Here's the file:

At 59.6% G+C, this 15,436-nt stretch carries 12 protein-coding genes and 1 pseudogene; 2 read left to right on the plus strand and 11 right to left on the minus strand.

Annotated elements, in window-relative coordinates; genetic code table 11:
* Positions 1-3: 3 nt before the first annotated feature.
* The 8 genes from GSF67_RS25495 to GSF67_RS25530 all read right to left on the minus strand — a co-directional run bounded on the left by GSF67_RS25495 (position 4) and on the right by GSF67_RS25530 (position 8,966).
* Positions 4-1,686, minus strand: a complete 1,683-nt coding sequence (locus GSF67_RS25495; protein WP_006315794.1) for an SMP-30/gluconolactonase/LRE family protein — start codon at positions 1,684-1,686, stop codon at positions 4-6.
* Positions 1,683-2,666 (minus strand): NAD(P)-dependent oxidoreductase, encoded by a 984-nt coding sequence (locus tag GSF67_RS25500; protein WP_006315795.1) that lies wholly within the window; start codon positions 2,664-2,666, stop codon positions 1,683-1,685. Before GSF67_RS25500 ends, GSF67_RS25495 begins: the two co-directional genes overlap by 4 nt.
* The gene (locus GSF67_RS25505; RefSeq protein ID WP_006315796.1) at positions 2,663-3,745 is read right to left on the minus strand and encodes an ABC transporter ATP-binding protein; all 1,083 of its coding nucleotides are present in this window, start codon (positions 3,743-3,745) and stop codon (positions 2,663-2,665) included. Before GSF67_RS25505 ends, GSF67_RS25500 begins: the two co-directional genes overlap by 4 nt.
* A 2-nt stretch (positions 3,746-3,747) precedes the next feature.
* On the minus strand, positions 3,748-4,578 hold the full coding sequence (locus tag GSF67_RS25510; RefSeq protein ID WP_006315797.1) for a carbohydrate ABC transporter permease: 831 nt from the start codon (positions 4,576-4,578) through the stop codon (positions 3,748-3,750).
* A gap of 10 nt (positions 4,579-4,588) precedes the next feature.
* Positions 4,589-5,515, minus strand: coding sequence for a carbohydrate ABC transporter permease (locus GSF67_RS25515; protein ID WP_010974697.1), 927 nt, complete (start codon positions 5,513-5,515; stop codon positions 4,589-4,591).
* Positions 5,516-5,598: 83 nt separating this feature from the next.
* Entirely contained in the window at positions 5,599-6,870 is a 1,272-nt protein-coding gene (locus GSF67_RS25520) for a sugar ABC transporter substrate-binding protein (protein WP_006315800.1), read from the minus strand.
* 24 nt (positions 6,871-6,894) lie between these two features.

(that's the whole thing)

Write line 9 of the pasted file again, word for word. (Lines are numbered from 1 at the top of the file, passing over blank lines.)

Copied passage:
* On the minus strand, positions 3,748-4,578 hold the full coding sequence (locus tag GSF67_RS25510; RefSeq protein ID WP_006315797.1) for a carbohydrate ABC transporter permease: 831 nt from the start codon (positions 4,576-4,578) through the stop codon (positions 3,748-3,750).